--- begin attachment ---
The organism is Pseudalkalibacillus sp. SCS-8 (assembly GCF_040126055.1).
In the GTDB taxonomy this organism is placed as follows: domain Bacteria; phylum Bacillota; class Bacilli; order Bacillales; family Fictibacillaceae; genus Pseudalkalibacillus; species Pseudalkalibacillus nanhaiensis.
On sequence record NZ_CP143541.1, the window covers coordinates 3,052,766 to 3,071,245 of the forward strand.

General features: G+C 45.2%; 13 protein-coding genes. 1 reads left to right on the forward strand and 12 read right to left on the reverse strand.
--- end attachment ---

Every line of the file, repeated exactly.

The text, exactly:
The organism is Pseudalkalibacillus sp. SCS-8 (assembly GCF_040126055.1).
In the GTDB taxonomy this organism is placed as follows: domain Bacteria; phylum Bacillota; class Bacilli; order Bacillales; family Fictibacillaceae; genus Pseudalkalibacillus; species Pseudalkalibacillus nanhaiensis.
On sequence record NZ_CP143541.1, the window covers coordinates 3,052,766 to 3,071,245 of the forward strand.

General features: G+C 45.2%; 13 protein-coding genes. 1 reads left to right on the forward strand and 12 read right to left on the reverse strand.